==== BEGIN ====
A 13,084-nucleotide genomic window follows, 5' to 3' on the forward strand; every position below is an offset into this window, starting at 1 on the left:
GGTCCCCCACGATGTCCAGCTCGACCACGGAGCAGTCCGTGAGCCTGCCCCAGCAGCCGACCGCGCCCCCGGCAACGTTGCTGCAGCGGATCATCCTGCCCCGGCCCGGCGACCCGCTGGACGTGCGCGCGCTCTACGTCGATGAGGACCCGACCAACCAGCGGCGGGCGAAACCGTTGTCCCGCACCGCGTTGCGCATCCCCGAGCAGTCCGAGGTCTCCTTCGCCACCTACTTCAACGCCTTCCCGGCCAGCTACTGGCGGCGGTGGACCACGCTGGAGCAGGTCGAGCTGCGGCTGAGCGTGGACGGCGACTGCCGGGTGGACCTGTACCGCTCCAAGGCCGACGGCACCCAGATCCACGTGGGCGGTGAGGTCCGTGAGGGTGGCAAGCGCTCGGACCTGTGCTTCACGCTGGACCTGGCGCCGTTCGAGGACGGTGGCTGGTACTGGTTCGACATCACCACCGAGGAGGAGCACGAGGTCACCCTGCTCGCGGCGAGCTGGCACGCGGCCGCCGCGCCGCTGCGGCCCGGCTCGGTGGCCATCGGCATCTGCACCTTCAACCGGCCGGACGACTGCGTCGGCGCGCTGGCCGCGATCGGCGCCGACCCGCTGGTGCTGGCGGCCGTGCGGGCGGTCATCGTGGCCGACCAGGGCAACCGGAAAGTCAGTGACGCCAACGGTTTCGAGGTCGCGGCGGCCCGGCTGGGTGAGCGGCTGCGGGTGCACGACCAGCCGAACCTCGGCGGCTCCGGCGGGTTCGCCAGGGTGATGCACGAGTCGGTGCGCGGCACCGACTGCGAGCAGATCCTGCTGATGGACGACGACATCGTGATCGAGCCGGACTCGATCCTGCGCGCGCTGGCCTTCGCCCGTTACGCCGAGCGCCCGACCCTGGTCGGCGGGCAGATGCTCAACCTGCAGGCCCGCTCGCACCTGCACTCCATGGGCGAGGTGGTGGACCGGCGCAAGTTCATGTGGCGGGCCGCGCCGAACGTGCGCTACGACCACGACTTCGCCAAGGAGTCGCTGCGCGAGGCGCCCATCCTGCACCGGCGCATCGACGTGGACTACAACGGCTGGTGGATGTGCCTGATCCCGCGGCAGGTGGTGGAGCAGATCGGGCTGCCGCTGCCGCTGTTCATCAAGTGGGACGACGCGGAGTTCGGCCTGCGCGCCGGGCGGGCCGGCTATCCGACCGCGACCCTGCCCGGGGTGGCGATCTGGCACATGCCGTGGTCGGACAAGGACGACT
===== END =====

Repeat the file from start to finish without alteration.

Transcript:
A 13,084-nucleotide genomic window follows, 5' to 3' on the forward strand; every position below is an offset into this window, starting at 1 on the left:
GGTCCCCCACGATGTCCAGCTCGACCACGGAGCAGTCCGTGAGCCTGCCCCAGCAGCCGACCGCGCCCCCGGCAACGTTGCTGCAGCGGATCATCCTGCCCCGGCCCGGCGACCCGCTGGACGTGCGCGCGCTCTACGTCGATGAGGACCCGACCAACCAGCGGCGGGCGAAACCGTTGTCCCGCACCGCGTTGCGCATCCCCGAGCAGTCCGAGGTCTCCTTCGCCACCTACTTCAACGCCTTCCCGGCCAGCTACTGGCGGCGGTGGACCACGCTGGAGCAGGTCGAGCTGCGGCTGAGCGTGGACGGCGACTGCCGGGTGGACCTGTACCGCTCCAAGGCCGACGGCACCCAGATCCACGTGGGCGGTGAGGTCCGTGAGGGTGGCAAGCGCTCGGACCTGTGCTTCACGCTGGACCTGGCGCCGTTCGAGGACGGTGGCTGGTACTGGTTCGACATCACCACCGAGGAGGAGCACGAGGTCACCCTGCTCGCGGCGAGCTGGCACGCGGCCGCCGCGCCGCTGCGGCCCGGCTCGGTGGCCATCGGCATCTGCACCTTCAACCGGCCGGACGACTGCGTCGGCGCGCTGGCCGCGATCGGCGCCGACCCGCTGGTGCTGGCGGCCGTGCGGGCGGTCATCGTGGCCGACCAGGGCAACCGGAAAGTCAGTGACGCCAACGGTTTCGAGGTCGCGGCGGCCCGGCTGGGTGAGCGGCTGCGGGTGCACGACCAGCCGAACCTCGGCGGCTCCGGCGGGTTCGCCAGGGTGATGCACGAGTCGGTGCGCGGCACCGACTGCGAGCAGATCCTGCTGATGGACGACGACATCGTGATCGAGCCGGACTCGATCCTGCGCGCGCTGGCCTTCGCCCGTTACGCCGAGCGCCCGACCCTGGTCGGCGGGCAGATGCTCAACCTGCAGGCCCGCTCGCACCTGCACTCCATGGGCGAGGTGGTGGACCGGCGCAAGTTCATGTGGCGGGCCGCGCCGAACGTGCGCTACGACCACGACTTCGCCAAGGAGTCGCTGCGCGAGGCGCCCATCCTGCACCGGCGCATCGACGTGGACTACAACGGCTGGTGGATGTGCCTGATCCCGCGGCAGGTGGTGGAGCAGATCGGGCTGCCGCTGCCGCTGTTCATCAAGTGGGACGACGCGGAGTTCGGCCTGCGCGCCGGGCGGGCCGGCTATCCGACCGCGACCCTGCCCGGGGTGGCGATCTGGCACATGCCGTGGTCGGACAAGGACGACT